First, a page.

In a world gone jaded over mega-buck celebrity-signature street creations that cost more than the national budget of many third-world countries, the appearance of an old-school street machine recalls a time not long ago when street was neat. This classic '63 Nova SS is a prime example of how rodders kept it simple, subtle, and sanitary back before the Y2K days. And yet for all its understated appearance, this little Nova SS is actually a resto-rod legend and the inspiration for a die-cast model.
Built in the late 1990s by Norwood Wooding of Roanoke, Virginia, the '63 Nova SS appeared in the July '99 issue of Super Chevy as the "Resurrected SS" and was also featured in Popular Hot Rodding. Its transformation from derelict wreck to dazzling show car is a story of imaginative design and determined engineering.
Wooding discovered the rotted hulk in a barn and purchased it for $2,000-a large sum even in today's dollars for what was literally a rust bucket. Wooding dragged the Nova's carcass home and began what he assumed was going to be a correct concours restoration.
Like most projects, things have a propensity for going astray, and that's exactly what happened to the Nova. Along the way, the notion of a restoration gave way to a "restification," which eventually led to the decision to build a street machine, and the project took on a whole new direction.
The Nova's body was stripped and the rusted areas replaced by new metal. Wooding also paid attention to smoothing the firewall and the inner fenders. Since Wooding planned on replacing the anemic six-banger with more grunt under the hood, he wisely installed subframe connectors to the Nova's unibody for the extra torque his yet-to-be-installed engine would produce. Wooding retained the Nova's clean lines and kept the exterior dimensions original; however, he chose to mini-tub the rear to fit big rubber in the dead cat hole (the space between the tire and the wheelwell). With these chassis mods, Wooding turned to the front-end sheetmetal.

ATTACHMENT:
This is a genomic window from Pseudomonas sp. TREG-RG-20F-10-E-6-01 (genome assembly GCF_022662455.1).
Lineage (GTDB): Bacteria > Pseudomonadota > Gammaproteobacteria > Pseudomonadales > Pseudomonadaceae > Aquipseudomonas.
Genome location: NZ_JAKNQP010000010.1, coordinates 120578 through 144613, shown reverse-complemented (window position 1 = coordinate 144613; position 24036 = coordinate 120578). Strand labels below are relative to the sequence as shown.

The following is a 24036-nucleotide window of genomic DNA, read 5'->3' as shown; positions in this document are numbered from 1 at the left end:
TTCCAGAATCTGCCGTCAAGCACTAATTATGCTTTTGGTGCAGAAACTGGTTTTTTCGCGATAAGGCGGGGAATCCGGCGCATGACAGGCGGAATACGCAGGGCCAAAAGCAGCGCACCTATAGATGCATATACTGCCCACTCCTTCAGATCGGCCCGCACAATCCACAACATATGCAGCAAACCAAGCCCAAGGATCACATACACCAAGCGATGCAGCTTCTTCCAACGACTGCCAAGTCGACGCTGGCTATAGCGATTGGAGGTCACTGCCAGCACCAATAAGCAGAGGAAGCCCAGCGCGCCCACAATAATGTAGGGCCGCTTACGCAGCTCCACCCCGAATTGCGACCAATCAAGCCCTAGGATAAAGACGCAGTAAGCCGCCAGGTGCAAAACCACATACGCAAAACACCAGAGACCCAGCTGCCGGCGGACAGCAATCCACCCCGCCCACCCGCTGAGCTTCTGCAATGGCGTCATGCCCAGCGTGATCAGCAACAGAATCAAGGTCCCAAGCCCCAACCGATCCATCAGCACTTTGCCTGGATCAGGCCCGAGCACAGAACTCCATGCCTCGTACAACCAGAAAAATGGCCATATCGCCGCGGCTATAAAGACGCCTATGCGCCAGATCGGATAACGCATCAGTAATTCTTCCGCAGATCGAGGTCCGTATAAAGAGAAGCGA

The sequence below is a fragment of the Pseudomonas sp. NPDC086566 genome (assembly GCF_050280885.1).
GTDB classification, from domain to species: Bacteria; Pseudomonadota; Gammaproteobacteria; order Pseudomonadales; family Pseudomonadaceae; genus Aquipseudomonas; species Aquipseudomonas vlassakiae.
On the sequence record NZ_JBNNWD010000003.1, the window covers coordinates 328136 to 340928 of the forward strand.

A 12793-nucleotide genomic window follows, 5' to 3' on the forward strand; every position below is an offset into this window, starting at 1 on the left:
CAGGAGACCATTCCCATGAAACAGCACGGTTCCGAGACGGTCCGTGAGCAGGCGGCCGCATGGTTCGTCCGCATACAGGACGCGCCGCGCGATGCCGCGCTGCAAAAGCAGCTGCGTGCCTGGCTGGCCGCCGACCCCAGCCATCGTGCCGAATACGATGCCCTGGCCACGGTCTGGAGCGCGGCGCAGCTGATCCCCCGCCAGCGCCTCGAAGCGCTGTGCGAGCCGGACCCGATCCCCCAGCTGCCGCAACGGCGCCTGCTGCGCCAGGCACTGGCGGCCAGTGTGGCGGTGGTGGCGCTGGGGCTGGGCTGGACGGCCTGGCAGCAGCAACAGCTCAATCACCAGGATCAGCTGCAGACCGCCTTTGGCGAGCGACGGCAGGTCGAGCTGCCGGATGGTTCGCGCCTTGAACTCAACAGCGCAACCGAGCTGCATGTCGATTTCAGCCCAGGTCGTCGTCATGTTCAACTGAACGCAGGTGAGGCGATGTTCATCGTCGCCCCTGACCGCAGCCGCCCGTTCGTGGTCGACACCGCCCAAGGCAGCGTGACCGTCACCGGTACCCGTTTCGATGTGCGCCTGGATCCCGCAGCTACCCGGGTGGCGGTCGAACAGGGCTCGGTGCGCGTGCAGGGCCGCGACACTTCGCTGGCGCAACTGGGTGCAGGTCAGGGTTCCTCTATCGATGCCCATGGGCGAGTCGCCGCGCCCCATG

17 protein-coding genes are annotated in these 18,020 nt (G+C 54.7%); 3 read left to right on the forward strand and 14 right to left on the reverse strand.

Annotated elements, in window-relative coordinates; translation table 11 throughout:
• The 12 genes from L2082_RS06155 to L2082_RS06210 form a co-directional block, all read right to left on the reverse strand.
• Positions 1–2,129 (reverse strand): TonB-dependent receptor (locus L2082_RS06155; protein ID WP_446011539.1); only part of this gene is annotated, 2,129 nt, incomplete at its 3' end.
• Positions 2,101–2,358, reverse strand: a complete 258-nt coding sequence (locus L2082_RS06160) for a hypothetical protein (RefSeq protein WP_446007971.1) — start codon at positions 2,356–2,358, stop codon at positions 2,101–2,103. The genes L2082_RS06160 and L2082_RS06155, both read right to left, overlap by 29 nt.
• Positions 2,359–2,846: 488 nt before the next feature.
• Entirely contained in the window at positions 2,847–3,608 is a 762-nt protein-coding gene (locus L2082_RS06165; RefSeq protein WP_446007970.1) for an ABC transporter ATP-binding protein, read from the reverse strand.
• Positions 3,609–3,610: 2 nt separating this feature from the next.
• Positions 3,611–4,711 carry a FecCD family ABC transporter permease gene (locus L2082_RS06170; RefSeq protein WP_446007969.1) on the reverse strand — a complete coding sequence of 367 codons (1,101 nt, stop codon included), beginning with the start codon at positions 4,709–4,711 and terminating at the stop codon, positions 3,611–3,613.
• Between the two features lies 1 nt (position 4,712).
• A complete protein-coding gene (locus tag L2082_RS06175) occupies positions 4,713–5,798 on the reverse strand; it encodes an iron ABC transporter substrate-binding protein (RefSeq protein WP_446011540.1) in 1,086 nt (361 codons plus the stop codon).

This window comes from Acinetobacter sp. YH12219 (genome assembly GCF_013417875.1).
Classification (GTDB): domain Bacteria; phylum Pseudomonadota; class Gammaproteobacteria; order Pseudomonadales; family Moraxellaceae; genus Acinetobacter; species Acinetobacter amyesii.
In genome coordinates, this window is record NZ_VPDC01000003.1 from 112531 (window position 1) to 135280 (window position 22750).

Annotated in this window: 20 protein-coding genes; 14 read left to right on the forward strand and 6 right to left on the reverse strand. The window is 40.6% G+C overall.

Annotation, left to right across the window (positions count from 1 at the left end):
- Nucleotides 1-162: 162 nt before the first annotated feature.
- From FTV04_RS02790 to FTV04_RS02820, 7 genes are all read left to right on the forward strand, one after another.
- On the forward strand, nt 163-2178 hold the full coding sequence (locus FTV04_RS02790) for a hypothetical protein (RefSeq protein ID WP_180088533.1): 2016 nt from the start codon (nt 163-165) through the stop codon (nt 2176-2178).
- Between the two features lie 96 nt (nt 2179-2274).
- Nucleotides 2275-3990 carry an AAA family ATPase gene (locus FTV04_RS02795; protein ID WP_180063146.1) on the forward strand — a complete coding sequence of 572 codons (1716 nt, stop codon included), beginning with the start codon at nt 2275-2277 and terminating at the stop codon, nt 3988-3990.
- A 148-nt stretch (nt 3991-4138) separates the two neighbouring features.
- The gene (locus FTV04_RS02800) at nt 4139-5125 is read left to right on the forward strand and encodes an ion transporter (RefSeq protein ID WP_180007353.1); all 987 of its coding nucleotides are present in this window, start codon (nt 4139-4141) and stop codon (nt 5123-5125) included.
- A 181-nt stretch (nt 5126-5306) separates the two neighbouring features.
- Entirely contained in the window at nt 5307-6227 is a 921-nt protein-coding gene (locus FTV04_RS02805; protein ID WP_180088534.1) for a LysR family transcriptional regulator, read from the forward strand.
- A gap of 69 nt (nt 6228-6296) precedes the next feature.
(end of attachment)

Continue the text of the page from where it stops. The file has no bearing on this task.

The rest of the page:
Finishing the front clip wasn't as easy as the body. The original fenders were rotted beyond repair, and locating new old stock '63 Nova front fenders was like finding snow cones in the Mojave. There were no reproduction fenders available either, so Wooding found a used pair. These also had faults, but he was able to cut and paste sheetmetal from both sets to produce one good pair. With the panelwork complete (the hood only required some ping straightening), the body was then primered and painted. Wooding chose Admiral Blue, a color offered on '94-96 Corvettes. All the bumpers, trim, grilles, and emblems were correct '63 Chevy II and Nova SS.
The interior is an amazing amalgamation of stock and custom. The original seats were reupholstered in tan soft touch vinyl, as were the door and quarter trim panels. Detail touches like painting the armrest bases blue instead of rechroming them, upholstering the kick panels, and embroidering the Nova SS script into the seat backs make the interior's color and texture theme consistent.